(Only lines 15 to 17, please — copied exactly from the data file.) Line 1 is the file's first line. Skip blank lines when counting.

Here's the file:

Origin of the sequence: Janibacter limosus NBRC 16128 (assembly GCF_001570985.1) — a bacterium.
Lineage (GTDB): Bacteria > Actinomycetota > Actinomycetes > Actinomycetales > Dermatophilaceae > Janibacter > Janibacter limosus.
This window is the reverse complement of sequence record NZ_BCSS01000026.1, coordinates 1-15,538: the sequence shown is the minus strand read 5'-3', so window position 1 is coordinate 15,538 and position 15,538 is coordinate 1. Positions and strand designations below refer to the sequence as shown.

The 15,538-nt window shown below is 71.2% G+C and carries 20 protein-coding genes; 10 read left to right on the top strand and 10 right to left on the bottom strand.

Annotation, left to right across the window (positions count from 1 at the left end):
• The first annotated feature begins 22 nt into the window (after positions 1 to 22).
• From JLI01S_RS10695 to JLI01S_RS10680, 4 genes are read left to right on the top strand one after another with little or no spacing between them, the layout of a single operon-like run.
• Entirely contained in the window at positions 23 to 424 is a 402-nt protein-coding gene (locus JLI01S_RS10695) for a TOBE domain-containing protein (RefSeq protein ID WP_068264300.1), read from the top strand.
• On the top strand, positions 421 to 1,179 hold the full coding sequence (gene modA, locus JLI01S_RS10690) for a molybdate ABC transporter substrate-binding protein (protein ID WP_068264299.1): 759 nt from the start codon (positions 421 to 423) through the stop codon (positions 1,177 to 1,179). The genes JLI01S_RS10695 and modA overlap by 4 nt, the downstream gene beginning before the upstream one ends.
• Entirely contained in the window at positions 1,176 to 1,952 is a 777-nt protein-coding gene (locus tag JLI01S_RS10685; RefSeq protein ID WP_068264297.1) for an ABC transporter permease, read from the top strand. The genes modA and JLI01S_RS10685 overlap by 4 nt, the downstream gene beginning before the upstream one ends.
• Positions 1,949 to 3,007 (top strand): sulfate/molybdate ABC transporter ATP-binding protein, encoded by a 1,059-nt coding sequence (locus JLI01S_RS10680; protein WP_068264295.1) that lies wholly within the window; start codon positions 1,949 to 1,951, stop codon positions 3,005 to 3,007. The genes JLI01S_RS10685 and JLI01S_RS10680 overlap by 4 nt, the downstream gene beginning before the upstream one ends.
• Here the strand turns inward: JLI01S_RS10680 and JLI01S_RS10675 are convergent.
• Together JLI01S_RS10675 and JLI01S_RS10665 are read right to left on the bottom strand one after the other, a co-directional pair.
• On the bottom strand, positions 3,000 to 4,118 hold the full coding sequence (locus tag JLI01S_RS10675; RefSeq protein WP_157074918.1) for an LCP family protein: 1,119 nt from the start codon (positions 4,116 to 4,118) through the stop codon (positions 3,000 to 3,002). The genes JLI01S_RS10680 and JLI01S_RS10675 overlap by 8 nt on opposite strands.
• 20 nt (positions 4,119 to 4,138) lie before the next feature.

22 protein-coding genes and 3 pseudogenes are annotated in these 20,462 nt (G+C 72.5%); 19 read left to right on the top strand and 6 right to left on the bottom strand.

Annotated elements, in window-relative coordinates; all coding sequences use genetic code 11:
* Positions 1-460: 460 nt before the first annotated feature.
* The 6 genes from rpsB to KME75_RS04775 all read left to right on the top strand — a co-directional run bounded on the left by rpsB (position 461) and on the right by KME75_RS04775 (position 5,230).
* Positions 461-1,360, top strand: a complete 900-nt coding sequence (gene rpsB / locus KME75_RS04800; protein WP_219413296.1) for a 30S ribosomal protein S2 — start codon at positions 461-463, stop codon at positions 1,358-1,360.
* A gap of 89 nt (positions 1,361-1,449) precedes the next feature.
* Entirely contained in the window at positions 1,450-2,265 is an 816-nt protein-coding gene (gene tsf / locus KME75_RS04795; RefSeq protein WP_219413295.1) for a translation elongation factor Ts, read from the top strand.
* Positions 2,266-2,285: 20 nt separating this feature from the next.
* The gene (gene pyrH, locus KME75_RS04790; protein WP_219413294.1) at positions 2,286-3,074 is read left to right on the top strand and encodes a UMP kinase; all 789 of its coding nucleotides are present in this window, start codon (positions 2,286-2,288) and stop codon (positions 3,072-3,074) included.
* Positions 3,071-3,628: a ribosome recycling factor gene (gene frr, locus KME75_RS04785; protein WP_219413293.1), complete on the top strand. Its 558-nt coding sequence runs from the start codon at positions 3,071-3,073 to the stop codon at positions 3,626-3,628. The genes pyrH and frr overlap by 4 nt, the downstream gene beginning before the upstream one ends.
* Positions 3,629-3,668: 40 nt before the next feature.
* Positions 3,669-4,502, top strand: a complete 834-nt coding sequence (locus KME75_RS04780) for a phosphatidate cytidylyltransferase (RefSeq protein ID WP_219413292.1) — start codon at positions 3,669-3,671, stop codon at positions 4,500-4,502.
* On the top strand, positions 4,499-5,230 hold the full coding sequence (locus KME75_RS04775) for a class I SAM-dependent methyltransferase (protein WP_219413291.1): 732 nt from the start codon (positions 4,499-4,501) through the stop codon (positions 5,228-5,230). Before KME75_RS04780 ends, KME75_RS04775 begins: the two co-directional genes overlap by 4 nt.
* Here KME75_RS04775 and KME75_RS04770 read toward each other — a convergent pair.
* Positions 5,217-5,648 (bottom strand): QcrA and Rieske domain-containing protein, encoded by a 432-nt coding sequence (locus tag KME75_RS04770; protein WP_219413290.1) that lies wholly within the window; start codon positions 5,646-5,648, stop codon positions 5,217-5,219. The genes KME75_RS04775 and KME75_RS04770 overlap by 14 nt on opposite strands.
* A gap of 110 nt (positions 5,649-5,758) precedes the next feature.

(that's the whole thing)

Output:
• 20 nt (positions 4,119 to 4,138) lie before the next feature.

22 protein-coding genes and 3 pseudogenes are annotated in these 20,462 nt (G+C 72.5%); 19 read left to right on the top strand and 6 right to left on the bottom strand.

Annotated elements, in window-relative coordinates; all coding sequences use genetic code 11: